DUBAI, United Arab Emirates - An American pilot was officially listed as killed in action after his F-16 crashed in Iraq last week, the U.S. Air Force announced on Sunday.
Maj. Troy L. Gilbert's fighter jet crashed on Monday north of Baghdad. His identity was confirmed through DNA analysis of remains recovered at the crash site 20 miles (32.2 kilometers) northwest of the Iraqi capital, the Air Force said.
Gilbert, 34, died flying an air mission to support troops fighting in Anbar province, where many of the country's Sunni-Arab insurgent groups operate.
Video footage obtained by Associated Press Television News appeared to show the wreckage of the F-16CG in a farm field and a tangled parachute nearby.
U.S. forces investigating the crash have said insurgents reached the site before American forces could.
Air Force spokesman Lt. Col. John Paradis declined to say whether Gilbert's body had been recovered, saying only that some remains had been found.
The cause of the crash is under investigation. Officials don't believe Gilbert was shot down.
Gilbert was listed as "duty status whereabouts unknown" until the Armed Forces Medical Examiner made the DNA match on Saturday, the Air Force said.
"Our thoughts and prayers remain with the Gilbert family as they grieve the loss of a husband, father, son, son-in-law and Air Force warrior-patriot," said Lt. Gen. Gary North, the top U.S. Air Force commander in the Iraq and Afghanistan theaters, in a written statement.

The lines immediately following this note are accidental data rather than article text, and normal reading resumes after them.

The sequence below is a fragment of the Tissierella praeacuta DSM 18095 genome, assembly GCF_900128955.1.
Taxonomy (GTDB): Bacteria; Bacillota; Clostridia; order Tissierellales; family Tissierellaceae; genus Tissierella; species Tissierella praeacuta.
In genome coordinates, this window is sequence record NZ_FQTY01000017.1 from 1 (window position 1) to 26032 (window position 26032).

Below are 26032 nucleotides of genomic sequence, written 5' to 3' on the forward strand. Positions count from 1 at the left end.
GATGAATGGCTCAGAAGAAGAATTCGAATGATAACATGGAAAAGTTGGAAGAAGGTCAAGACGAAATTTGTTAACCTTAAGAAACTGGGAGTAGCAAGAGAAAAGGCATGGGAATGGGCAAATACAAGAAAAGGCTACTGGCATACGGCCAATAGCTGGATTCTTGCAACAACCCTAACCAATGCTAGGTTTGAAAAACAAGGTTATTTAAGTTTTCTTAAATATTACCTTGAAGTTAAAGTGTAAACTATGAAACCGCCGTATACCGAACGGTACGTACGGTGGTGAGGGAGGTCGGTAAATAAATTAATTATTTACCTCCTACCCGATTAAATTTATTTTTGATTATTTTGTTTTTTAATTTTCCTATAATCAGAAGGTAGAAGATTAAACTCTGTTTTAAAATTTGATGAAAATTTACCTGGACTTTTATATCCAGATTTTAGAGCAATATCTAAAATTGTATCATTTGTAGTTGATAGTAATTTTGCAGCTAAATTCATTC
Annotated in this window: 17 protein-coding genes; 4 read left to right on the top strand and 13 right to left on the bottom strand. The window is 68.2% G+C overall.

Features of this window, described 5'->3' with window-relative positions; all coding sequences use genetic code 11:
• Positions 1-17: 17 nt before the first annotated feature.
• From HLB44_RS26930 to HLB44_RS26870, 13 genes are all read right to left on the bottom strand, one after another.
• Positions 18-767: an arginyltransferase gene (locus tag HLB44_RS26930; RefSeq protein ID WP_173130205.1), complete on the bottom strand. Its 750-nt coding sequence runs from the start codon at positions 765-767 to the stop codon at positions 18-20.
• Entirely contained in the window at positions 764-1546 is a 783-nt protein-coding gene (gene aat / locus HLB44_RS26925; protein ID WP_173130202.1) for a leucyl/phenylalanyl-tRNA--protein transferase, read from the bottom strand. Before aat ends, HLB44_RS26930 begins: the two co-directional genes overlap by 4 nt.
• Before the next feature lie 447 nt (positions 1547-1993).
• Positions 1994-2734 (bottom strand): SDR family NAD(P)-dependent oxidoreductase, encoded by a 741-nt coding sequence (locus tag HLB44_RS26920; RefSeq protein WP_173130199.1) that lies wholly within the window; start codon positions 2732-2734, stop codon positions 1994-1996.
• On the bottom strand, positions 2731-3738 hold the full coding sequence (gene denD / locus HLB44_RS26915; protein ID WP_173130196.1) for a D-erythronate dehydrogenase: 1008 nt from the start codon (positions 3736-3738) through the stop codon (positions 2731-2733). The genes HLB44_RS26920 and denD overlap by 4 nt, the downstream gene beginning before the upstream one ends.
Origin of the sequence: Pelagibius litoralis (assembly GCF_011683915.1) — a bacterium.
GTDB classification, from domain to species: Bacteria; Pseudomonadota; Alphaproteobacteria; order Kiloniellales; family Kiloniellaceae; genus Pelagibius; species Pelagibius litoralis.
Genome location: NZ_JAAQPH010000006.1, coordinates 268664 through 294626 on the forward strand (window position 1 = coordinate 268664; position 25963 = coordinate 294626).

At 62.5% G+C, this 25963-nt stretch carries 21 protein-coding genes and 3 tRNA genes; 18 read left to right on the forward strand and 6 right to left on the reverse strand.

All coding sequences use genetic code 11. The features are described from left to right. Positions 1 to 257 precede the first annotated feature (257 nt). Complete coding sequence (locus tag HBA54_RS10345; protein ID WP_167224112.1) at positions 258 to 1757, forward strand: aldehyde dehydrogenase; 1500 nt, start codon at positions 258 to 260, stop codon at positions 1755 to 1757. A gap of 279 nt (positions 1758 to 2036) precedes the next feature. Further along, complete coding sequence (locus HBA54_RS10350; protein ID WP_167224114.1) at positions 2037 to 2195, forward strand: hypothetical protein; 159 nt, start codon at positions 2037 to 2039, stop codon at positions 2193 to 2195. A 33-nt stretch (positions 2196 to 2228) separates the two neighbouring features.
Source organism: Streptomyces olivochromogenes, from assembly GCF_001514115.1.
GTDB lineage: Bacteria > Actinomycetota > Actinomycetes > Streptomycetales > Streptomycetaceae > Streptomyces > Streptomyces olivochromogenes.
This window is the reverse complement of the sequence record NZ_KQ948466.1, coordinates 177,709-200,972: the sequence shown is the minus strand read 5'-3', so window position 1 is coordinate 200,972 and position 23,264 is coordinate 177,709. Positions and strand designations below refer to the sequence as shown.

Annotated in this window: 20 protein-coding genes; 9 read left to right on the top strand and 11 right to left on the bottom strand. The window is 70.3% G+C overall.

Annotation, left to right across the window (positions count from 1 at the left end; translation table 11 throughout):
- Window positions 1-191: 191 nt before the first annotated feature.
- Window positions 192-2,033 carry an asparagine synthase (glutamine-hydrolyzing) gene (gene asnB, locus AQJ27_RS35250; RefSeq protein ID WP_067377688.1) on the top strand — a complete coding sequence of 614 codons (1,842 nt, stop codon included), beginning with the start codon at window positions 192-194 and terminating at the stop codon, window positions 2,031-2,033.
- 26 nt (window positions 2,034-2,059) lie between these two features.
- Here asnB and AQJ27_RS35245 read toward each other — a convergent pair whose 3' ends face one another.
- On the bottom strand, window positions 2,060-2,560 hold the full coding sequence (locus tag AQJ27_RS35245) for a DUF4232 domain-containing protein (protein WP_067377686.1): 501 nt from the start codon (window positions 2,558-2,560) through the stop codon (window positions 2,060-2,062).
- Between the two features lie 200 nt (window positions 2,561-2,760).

Gilbert, who finished undergraduate pilot training in 2001, was deployed to the 332nd Expeditionary Wing at Balad Air Force Base in Iraq in September and logged more than 130 combat hours, the Air Force said.
He planned to attend U.S. Army Command and General Staff College at Ft. Leavenworth next year, once he returned from Iraq, Paradis said.
"He's someone we all knew here," Paradis said. "A great guy, great pilot."
He is survived by his wife and five children who live outside of Phoenix, Arizona.
Gilbert had been assigned to 309th Fighter Squadron at Luke Air Force Base in Arizona since 2003 and was assistant director of operations, executive officer of wing flying, a flight commander and chief of training.